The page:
The Persian manuscripts constitute a comparatively small section of the Gotha Research Library’s collection, which comprises more than 3,500 oriental manuscripts in total. Like the other oriental manuscripts, the Persian ones were acquired primarily by Ulrich Jasper Seetzen (1767–1811). They were catalogued by Wilhelm Pertsch (1832–1899) who followed cataloguing standards still recognised today. He assigned around 93 shelf marks to Persian manuscripts and acquired further Persian manuscripts during the second half of the 19th century – partly at antiquarian bookshops or auctions, for example in London and Leipzig. The collection is not complete; more recent acquisitions supplement the holdings. See the entries in the Gotha Research Library’s database of oriental manuscripts under the shelf mark group Ms. orient. P.
The number of Persian manuscripts in Gotha is not large, but works from almost all fields of knowledge have been preserved: encyclopaedic, lexicographical and grammatical works are represented, but also theology, mysticism, philosophy and magic. Besides politics, history and biography, works about cosmography, mathematics and astronomy as well as medicine and poetry belong to the collection.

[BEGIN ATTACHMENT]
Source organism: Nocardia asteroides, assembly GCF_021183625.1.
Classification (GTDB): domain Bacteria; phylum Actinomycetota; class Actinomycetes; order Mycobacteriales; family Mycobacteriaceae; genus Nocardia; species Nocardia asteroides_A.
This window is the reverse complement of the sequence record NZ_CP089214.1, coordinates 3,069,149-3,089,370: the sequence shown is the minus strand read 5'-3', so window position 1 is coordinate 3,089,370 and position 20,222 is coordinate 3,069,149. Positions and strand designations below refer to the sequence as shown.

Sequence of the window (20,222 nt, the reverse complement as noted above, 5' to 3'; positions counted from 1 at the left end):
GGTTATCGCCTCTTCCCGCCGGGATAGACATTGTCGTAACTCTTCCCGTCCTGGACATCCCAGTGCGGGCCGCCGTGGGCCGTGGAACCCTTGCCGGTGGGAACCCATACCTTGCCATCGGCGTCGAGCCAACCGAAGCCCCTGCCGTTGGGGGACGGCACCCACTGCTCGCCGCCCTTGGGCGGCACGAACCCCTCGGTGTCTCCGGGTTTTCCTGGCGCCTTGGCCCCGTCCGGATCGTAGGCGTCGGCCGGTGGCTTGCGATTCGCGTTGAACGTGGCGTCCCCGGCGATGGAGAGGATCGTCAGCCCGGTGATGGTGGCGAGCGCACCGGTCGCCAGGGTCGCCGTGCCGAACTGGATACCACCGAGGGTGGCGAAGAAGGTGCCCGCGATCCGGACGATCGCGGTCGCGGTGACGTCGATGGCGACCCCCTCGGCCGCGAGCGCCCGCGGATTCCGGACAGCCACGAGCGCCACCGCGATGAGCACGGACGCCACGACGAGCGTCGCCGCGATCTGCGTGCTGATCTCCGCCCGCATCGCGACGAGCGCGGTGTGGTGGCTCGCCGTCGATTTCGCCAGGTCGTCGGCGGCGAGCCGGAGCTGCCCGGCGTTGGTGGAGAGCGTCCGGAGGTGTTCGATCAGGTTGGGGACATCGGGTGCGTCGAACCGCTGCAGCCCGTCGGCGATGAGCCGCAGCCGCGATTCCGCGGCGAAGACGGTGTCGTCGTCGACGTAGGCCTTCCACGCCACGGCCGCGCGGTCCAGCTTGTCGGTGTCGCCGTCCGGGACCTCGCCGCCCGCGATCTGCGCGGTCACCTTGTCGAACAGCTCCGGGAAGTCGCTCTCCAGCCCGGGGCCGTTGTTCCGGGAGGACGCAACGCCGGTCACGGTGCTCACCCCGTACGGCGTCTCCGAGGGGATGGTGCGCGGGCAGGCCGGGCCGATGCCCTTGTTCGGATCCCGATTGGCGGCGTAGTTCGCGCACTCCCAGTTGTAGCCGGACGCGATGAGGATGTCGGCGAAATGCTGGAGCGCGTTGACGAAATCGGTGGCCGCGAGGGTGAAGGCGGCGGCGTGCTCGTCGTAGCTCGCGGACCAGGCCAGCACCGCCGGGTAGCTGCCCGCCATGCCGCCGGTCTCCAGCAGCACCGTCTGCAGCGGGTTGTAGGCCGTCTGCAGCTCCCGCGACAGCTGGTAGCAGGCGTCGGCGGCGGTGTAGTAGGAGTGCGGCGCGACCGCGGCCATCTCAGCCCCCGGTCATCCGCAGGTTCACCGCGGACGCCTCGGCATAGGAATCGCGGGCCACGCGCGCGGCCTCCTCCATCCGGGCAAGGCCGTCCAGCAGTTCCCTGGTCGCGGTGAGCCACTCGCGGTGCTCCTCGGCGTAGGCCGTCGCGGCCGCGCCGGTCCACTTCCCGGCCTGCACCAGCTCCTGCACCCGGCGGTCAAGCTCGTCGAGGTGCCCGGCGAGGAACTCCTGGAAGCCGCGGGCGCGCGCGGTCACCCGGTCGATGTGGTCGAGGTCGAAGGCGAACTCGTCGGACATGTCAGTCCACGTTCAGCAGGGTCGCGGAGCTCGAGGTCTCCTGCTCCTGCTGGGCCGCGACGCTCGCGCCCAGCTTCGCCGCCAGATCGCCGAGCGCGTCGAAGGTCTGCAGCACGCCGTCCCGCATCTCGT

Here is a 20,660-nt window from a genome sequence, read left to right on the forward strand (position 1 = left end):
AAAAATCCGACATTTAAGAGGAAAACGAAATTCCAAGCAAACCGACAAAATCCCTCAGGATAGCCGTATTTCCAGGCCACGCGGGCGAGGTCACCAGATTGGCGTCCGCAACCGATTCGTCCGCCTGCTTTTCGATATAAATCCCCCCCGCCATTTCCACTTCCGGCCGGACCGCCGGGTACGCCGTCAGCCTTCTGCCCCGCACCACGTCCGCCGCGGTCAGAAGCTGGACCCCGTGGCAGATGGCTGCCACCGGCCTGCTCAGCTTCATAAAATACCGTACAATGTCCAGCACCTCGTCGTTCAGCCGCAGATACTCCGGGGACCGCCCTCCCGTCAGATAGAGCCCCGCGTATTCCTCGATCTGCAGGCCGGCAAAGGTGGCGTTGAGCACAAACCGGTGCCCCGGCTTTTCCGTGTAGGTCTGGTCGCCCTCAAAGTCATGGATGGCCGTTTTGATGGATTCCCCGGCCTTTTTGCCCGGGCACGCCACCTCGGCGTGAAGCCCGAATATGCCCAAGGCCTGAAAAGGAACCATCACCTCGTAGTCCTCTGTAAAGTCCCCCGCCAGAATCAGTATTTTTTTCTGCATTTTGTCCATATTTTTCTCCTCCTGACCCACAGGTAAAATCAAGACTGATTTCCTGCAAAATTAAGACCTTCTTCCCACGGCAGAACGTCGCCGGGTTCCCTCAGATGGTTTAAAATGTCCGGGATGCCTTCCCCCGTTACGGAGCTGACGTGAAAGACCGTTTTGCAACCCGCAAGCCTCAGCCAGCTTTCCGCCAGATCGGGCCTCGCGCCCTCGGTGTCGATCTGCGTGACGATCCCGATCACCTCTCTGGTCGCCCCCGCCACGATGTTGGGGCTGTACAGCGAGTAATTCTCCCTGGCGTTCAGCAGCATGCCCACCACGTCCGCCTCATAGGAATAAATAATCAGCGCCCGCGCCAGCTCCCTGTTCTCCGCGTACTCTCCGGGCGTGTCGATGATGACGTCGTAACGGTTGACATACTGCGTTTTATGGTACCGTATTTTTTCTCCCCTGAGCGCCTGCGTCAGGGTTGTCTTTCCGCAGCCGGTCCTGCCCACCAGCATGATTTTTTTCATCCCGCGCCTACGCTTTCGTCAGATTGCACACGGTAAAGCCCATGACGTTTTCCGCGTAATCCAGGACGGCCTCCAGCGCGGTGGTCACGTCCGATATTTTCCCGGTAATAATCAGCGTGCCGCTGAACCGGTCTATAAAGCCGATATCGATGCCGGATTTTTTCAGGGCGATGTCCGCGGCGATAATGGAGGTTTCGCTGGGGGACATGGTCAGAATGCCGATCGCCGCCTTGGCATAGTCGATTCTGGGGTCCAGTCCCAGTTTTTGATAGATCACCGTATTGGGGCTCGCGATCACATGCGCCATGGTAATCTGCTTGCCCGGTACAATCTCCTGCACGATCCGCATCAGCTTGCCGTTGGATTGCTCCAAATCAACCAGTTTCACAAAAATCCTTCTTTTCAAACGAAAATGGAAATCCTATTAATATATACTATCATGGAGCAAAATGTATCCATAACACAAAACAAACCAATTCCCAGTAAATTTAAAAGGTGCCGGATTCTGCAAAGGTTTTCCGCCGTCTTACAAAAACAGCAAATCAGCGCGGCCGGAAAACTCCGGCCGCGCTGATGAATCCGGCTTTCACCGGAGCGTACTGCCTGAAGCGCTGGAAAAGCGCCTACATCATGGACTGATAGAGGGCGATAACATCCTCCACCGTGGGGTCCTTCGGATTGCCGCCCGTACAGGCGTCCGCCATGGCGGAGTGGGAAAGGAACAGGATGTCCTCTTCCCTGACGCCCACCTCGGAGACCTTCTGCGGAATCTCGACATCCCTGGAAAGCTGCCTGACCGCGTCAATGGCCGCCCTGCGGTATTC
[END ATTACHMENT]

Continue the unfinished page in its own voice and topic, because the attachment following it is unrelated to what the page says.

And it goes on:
Some outstanding codices are elaborately decorated with illuminations or precious bindings, such as Ms. orient. P 48, which includes selected pieces from the Shāh-Nāme of Firdawsī, the Persian national epic. Another example is Ms. orient. P 49, the Dīwān of Awḥaduddīn Anwarī. No less richly illuminated is Ms. orient. P 77 which narrates and depicts the romantic verse epic of Joseph and Zulaikha, a very popular work at the time. The elaborate and delicately designed book binding of Ms. orient. P 78*, which depicts Joseph being sold into slavery, is exemplary for the art of oriental book binding.